The SR-71 Blackbird is one of the most iconic American aircraft of all time. For its purposes, the plane was an astonishing success; the aircraft’s cruising speed exceeded Mach 3, simply outrunning the missiles fired at it, and ended its thirty-year career with no aircraft lost. It was a symbol of American ingenuity, and the crowning achievement for the Lockheed Corporation’s “Skunk Works” experimental aircraft division.
Ultimately, what did the aircraft in was not missiles, but geopolitical changes and budget cuts. In the post-Cold War atmosphere, the justifications of spending enormous sums of money to maintain the plane were not as strong as they had been when the Soviet Union represented a permanent threat. Moreover, the task that the SR-71 had been built for – taking pictures of foreign installations and outrunning the missiles from said installations’ owners – could now be done cheaply and with less risk by spy satellites. The SR-71 was permanently retired in 1998.
However, 9/11 and the War on Terror, as well as the rise of China and renewed hostile relations with Russia, have changed this calculation and caused the Pentagon budget to increase once more. With American rivals working on countermeasures to supersonic technology, the logical next step in the arms race has been in hypersonic technology. In this context, the speed that the SR-71 represented has become relevant once more, and technological advances over the last thirty years have suggested the possibility of a new and improved Blackbird – a plane that Lockheed Martin has eagerly pitched as an answer to threats from Russia and China.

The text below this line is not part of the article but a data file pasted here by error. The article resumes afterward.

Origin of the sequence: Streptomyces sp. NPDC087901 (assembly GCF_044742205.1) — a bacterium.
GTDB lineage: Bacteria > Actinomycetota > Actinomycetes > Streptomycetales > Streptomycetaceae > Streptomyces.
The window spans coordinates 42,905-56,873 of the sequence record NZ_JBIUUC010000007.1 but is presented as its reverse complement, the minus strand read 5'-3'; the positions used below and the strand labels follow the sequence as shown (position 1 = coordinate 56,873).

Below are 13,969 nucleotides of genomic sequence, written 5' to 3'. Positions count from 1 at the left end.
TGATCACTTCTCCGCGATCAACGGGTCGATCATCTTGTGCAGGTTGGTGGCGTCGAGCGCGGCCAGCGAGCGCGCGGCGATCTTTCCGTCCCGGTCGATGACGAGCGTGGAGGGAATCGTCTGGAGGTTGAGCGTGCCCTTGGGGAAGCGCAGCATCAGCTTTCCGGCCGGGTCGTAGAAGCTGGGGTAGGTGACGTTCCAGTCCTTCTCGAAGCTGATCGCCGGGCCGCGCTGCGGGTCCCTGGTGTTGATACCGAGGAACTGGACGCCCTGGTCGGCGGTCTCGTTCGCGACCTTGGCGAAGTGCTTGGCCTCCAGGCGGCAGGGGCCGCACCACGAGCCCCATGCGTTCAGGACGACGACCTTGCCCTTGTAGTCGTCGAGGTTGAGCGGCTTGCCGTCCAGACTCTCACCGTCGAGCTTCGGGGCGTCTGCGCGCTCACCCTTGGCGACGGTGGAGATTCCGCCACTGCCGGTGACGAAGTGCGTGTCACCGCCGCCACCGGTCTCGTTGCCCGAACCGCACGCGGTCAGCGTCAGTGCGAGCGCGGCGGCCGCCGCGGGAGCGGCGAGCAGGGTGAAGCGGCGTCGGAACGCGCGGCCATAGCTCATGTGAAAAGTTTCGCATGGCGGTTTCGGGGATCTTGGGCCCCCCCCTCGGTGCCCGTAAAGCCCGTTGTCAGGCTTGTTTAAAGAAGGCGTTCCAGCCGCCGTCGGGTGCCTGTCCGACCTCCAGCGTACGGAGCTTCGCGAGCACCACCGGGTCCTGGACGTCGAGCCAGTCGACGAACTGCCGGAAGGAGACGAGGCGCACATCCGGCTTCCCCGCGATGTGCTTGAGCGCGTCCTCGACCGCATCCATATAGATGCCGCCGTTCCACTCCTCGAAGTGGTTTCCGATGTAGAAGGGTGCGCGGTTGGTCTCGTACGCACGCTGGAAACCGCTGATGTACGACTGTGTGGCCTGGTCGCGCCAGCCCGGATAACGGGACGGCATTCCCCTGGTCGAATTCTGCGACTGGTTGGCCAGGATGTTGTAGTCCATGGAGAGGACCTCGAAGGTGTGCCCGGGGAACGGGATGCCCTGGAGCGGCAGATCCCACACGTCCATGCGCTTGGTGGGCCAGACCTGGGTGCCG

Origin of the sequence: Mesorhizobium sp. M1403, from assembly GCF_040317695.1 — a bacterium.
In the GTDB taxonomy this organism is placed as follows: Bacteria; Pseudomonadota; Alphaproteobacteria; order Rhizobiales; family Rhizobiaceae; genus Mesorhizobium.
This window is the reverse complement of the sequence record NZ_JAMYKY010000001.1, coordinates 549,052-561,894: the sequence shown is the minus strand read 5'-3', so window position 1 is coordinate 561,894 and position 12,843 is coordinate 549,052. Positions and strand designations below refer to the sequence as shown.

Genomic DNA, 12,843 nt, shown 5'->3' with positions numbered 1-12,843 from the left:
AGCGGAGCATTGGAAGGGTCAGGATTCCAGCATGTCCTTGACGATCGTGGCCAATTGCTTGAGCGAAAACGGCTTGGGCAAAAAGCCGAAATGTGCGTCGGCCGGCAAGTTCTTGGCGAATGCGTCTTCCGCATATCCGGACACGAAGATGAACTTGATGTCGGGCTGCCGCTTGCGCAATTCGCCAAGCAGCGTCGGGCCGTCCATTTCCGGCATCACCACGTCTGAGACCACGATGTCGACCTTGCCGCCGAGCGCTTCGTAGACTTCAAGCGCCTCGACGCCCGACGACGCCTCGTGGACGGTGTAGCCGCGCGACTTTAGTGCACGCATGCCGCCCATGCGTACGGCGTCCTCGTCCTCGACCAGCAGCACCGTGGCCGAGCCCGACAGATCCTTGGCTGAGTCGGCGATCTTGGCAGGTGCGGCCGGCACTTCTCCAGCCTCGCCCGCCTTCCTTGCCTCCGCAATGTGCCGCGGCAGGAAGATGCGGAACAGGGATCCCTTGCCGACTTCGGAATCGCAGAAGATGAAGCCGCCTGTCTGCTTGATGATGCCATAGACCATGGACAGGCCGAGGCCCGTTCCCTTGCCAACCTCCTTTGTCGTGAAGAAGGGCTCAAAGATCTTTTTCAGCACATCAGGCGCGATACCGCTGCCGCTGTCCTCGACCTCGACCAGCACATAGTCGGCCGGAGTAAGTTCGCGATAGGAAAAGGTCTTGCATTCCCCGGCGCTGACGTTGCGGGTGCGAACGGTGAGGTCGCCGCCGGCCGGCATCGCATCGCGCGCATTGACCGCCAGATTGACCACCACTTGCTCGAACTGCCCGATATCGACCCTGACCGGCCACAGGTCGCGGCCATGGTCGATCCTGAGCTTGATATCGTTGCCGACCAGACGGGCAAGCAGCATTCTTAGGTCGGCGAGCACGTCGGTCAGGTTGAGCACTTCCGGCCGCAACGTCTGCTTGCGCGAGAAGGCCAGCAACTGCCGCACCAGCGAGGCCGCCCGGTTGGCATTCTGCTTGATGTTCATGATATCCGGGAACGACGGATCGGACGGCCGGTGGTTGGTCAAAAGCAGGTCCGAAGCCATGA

In the decades since the SR-71’s retirement, its speed records have been shattered by “scramjet” technology – projected to propel rockets at speeds of up to Mach 15. While current technology has not met this level, it has far exceeded the Mach 3 benchmark of the Blackbird. The SR-72 proposes to improve on the SR-71, traveling at speeds of at least Mach 6. The aircraft is also slated to be pilot-optional, including the option to function as a drone.
While the full-scale aircraft is not expected to enter service until 2030 – even if conditions are optimal – a demonstrator aircraft has been expected by 2023. However, it has been some time since any definitive update on the aircraft’s status; given the turmoil created by the COVID-19 pandemic, it would not be surprising if delays were introduced into the process.
However, one thing seems to be clear: if the SR-72 will have the capacities advertised, the original plane’s legacy will have been left in good hands.
Trevor Filseth is a current and foreign affairs writer for the National Interest.